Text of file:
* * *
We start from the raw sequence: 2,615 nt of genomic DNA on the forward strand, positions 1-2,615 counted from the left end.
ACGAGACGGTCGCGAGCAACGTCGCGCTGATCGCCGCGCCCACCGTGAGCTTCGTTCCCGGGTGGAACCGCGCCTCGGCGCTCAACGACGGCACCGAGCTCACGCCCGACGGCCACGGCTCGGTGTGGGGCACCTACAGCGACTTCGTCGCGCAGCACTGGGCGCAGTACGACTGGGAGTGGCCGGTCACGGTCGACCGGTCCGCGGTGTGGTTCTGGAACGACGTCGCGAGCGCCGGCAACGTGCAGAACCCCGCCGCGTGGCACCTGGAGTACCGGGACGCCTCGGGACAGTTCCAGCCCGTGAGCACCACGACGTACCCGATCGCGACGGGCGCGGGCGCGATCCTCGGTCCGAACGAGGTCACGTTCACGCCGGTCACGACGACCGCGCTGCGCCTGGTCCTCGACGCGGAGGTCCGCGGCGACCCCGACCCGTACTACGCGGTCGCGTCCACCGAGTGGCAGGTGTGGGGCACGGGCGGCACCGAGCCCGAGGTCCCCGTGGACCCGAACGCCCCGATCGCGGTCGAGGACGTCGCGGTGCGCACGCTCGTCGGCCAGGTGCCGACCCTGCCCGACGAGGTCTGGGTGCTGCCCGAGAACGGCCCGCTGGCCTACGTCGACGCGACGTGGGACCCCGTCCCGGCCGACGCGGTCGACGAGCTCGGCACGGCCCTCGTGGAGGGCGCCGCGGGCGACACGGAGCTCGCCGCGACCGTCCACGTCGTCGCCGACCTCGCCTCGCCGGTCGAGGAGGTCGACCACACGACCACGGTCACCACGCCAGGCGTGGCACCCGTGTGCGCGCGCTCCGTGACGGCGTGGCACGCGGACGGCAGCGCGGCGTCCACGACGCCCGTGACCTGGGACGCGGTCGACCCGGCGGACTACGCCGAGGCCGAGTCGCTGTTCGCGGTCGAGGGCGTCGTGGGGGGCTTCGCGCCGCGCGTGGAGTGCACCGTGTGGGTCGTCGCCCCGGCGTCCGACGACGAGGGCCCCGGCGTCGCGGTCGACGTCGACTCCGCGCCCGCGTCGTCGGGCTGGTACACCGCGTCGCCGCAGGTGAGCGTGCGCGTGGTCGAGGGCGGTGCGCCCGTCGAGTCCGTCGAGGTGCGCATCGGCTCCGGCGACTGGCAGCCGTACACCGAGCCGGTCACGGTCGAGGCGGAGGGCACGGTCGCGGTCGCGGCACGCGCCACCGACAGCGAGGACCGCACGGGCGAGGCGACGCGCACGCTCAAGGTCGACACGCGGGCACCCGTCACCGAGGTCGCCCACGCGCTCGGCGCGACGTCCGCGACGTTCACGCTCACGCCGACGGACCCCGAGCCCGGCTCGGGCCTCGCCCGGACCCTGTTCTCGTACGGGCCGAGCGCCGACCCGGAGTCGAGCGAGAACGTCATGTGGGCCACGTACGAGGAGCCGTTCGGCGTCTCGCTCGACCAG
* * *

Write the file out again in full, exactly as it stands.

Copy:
We start from the raw sequence: 2,615 nt of genomic DNA on the forward strand, positions 1-2,615 counted from the left end.
ACGAGACGGTCGCGAGCAACGTCGCGCTGATCGCCGCGCCCACCGTGAGCTTCGTTCCCGGGTGGAACCGCGCCTCGGCGCTCAACGACGGCACCGAGCTCACGCCCGACGGCCACGGCTCGGTGTGGGGCACCTACAGCGACTTCGTCGCGCAGCACTGGGCGCAGTACGACTGGGAGTGGCCGGTCACGGTCGACCGGTCCGCGGTGTGGTTCTGGAACGACGTCGCGAGCGCCGGCAACGTGCAGAACCCCGCCGCGTGGCACCTGGAGTACCGGGACGCCTCGGGACAGTTCCAGCCCGTGAGCACCACGACGTACCCGATCGCGACGGGCGCGGGCGCGATCCTCGGTCCGAACGAGGTCACGTTCACGCCGGTCACGACGACCGCGCTGCGCCTGGTCCTCGACGCGGAGGTCCGCGGCGACCCCGACCCGTACTACGCGGTCGCGTCCACCGAGTGGCAGGTGTGGGGCACGGGCGGCACCGAGCCCGAGGTCCCCGTGGACCCGAACGCCCCGATCGCGGTCGAGGACGTCGCGGTGCGCACGCTCGTCGGCCAGGTGCCGACCCTGCCCGACGAGGTCTGGGTGCTGCCCGAGAACGGCCCGCTGGCCTACGTCGACGCGACGTGGGACCCCGTCCCGGCCGACGCGGTCGACGAGCTCGGCACGGCCCTCGTGGAGGGCGCCGCGGGCGACACGGAGCTCGCCGCGACCGTCCACGTCGTCGCCGACCTCGCCTCGCCGGTCGAGGAGGTCGACCACACGACCACGGTCACCACGCCAGGCGTGGCACCCGTGTGCGCGCGCTCCGTGACGGCGTGGCACGCGGACGGCAGCGCGGCGTCCACGACGCCCGTGACCTGGGACGCGGTCGACCCGGCGGACTACGCCGAGGCCGAGTCGCTGTTCGCGGTCGAGGGCGTCGTGGGGGGCTTCGCGCCGCGCGTGGAGTGCACCGTGTGGGTCGTCGCCCCGGCGTCCGACGACGAGGGCCCCGGCGTCGCGGTCGACGTCGACTCCGCGCCCGCGTCGTCGGGCTGGTACACCGCGTCGCCGCAGGTGAGCGTGCGCGTGGTCGAGGGCGGTGCGCCCGTCGAGTCCGTCGAGGTGCGCATCGGCTCCGGCGACTGGCAGCCGTACACCGAGCCGGTCACGGTCGAGGCGGAGGGCACGGTCGCGGTCGCGGCACGCGCCACCGACAGCGAGGACCGCACGGGCGAGGCGACGCGCACGCTCAAGGTCGACACGCGGGCACCCGTCACCGAGGTCGCCCACGCGCTCGGCGCGACGTCCGCGACGTTCACGCTCACGCCGACGGACCCCGAGCCCGGCTCGGGCCTCGCCCGGACCCTGTTCTCGTACGGGCCGAGCGCCGACCCGGAGTCGAGCGAGAACGTCATGTGGGCCACGTACGAGGAGCCGTTCGGCGTCTCGCTCGACCAG